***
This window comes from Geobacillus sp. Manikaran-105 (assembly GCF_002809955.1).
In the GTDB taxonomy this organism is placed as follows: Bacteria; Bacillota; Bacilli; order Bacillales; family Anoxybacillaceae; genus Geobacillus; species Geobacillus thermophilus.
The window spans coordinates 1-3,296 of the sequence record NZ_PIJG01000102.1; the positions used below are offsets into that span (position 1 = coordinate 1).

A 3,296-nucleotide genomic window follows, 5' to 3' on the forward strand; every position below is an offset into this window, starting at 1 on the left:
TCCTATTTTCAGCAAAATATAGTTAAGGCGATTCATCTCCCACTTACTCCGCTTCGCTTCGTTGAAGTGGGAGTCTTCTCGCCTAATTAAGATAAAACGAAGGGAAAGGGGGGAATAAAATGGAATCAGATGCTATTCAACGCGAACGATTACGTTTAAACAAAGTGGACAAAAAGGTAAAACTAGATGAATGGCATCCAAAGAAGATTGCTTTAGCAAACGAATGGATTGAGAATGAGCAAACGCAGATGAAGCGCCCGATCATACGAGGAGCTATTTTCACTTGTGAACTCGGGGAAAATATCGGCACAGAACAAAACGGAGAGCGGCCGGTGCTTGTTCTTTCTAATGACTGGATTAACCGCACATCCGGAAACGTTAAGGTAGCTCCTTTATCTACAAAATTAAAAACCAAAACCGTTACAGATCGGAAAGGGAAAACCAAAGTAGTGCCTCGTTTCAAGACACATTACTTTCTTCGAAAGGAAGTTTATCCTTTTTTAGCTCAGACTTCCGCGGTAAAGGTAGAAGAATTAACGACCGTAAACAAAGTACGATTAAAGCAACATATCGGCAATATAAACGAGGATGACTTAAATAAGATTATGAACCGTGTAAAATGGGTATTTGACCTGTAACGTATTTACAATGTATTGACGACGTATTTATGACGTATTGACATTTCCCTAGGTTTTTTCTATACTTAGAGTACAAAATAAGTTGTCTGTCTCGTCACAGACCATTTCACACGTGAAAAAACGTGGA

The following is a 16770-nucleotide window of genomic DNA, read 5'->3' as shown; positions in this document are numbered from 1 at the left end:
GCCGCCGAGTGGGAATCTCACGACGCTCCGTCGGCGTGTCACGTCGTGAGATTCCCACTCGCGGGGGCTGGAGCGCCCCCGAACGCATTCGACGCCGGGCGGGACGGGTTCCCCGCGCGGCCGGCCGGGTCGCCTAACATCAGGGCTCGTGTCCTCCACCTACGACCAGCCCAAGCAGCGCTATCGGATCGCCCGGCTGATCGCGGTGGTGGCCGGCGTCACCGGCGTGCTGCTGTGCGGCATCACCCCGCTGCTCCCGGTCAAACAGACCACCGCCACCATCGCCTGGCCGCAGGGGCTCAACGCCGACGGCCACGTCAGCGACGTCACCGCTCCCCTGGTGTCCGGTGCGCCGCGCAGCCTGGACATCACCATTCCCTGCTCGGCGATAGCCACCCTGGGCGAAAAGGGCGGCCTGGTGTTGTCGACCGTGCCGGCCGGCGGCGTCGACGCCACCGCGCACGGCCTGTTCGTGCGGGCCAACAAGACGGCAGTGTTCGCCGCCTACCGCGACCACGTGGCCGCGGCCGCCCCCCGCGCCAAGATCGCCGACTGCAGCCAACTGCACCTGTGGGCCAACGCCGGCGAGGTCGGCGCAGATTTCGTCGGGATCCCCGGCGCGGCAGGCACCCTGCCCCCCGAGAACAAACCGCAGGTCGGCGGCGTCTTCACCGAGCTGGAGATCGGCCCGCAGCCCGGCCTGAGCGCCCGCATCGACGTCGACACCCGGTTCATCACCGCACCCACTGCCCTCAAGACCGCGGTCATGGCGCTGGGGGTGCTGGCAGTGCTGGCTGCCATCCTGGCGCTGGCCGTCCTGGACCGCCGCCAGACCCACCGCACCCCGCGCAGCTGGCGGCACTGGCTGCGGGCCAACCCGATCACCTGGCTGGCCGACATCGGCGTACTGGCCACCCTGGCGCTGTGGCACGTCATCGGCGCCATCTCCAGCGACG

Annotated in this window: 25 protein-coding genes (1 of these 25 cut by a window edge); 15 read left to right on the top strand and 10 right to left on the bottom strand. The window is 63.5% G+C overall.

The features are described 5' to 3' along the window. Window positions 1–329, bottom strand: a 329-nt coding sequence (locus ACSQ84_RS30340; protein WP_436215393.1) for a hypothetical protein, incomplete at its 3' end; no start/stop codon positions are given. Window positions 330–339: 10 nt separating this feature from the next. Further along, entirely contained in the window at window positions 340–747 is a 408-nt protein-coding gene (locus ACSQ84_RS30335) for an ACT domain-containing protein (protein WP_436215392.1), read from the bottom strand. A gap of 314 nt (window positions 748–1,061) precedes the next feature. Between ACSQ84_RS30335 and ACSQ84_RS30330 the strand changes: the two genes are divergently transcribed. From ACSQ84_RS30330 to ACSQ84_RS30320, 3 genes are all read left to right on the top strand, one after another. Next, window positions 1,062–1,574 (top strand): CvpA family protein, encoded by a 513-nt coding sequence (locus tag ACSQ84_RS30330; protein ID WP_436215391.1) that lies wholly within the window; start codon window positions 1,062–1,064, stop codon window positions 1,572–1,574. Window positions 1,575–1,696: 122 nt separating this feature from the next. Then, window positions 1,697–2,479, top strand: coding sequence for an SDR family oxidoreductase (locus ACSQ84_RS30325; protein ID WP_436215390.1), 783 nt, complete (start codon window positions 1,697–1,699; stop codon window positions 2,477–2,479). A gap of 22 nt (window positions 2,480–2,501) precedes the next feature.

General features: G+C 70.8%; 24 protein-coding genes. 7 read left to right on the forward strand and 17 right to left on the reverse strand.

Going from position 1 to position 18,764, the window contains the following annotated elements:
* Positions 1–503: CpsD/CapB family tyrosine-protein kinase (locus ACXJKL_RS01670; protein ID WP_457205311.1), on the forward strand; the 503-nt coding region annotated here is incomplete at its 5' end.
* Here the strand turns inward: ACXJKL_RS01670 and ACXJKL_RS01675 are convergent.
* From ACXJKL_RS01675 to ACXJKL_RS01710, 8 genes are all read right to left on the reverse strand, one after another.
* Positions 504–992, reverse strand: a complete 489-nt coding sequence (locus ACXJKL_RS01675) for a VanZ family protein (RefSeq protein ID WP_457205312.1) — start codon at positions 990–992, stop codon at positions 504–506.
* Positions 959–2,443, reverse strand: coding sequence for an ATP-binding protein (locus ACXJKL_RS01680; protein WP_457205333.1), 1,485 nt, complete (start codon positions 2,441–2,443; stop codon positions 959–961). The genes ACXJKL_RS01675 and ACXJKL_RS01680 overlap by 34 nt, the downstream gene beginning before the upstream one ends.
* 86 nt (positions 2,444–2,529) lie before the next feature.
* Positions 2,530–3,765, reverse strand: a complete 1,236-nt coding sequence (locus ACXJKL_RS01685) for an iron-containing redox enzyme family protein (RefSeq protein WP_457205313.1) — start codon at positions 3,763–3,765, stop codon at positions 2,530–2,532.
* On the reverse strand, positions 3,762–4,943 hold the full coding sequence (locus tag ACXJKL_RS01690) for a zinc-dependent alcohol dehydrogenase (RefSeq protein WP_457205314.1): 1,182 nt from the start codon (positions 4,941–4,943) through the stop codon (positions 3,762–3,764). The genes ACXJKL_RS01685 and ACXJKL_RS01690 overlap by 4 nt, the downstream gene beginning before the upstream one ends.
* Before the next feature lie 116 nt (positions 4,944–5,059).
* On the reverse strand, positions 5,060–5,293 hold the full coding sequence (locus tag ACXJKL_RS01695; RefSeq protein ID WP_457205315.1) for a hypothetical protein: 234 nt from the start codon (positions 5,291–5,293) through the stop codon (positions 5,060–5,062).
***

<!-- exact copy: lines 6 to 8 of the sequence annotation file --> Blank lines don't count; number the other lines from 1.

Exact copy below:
The following is a 16770-nucleotide window of genomic DNA, read 5'->3' as shown; positions in this document are numbered from 1 at the left end:
GCCGCCGAGTGGGAATCTCACGACGCTCCGTCGGCGTGTCACGTCGTGAGATTCCCACTCGCGGGGGCTGGAGCGCCCCCGAACGCATTCGACGCCGGGCGGGACGGGTTCCCCGCGCGGCCGGCCGGGTCGCCTAACATCAGGGCTCGTGTCCTCCACCTACGACCAGCCCAAGCAGCGCTATCGGATCGCCCGGCTGATCGCGGTGGTGGCCGGCGTCACCGGCGTGCTGCTGTGCGGCATCACCCCGCTGCTCCCGGTCAAACAGACCACCGCCACCATCGCCTGGCCGCAGGGGCTCAACGCCGACGGCCACGTCAGCGACGTCACCGCTCCCCTGGTGTCCGGTGCGCCGCGCAGCCTGGACATCACCATTCCCTGCTCGGCGATAGCCACCCTGGGCGAAAAGGGCGGCCTGGTGTTGTCGACCGTGCCGGCCGGCGGCGTCGACGCCACCGCGCACGGCCTGTTCGTGCGGGCCAACAAGACGGCAGTGTTCGCCGCCTACCGCGACCACGTGGCCGCGGCCGCCCCCCGCGCCAAGATCGCCGACTGCAGCCAACTGCACCTGTGGGCCAACGCCGGCGAGGTCGGCGCAGATTTCGTCGGGATCCCCGGCGCGGCAGGCACCCTGCCCCCCGAGAACAAACCGCAGGTCGGCGGCGTCTTCACCGAGCTGGAGATCGGCCCGCAGCCCGGCCTGAGCGCCCGCATCGACGTCGACACCCGGTTCATCACCGCACCCACTGCCCTCAAGACCGCGGTCATGGCGCTGGGGGTGCTGGCAGTGCTGGCTGCCATCCTGGCGCTGGCCGTCCTGGACCGCCGCCAGACCCACCGCACCCCGCGCAGCTGGCGGCACTGGCTGCGGGCCAACCCGATCACCTGGCTGGCCGACATCGGCGTACTGGCCACCCTGGCGCTGTGGCACGTCATCGGCGCCATCTCCAGCGACG

Annotated in this window: 25 protein-coding genes (1 of these 25 cut by a window edge); 15 read left to right on the top strand and 10 right to left on the bottom strand. The window is 63.5% G+C overall.